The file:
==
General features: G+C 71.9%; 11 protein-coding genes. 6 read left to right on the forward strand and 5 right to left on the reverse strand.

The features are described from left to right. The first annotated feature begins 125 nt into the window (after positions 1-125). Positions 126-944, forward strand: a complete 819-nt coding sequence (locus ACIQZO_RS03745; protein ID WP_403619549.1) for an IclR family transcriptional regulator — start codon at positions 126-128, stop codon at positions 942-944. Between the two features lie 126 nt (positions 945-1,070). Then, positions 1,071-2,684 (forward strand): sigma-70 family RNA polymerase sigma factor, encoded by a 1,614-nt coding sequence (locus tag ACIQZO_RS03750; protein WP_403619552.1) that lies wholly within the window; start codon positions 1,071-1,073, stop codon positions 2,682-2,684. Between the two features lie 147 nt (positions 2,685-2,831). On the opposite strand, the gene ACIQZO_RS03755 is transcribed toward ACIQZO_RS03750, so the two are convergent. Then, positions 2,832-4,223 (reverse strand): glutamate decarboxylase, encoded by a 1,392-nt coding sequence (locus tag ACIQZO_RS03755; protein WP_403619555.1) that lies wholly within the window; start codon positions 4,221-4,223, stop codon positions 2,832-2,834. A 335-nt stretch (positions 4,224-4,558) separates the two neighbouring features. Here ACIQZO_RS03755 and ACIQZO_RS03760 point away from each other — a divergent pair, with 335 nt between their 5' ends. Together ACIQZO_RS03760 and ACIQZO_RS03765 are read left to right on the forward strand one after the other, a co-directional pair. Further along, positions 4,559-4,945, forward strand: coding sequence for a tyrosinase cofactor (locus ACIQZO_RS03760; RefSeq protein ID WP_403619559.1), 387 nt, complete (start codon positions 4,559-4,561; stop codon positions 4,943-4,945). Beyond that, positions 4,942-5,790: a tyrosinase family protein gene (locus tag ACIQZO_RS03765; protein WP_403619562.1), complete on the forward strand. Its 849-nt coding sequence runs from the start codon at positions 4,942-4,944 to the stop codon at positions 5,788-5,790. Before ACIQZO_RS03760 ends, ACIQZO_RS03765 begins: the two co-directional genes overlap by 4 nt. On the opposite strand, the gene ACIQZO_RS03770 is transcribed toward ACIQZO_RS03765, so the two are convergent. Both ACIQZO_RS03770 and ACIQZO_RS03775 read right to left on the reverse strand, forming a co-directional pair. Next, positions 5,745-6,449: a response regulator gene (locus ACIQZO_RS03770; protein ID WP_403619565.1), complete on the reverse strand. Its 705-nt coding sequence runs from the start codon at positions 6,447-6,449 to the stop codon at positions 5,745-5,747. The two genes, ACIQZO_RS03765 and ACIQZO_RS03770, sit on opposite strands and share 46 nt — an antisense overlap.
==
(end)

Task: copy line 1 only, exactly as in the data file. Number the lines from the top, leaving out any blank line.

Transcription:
General features: G+C 71.9%; 11 protein-coding genes. 6 read left to right on the forward strand and 5 right to left on the reverse strand.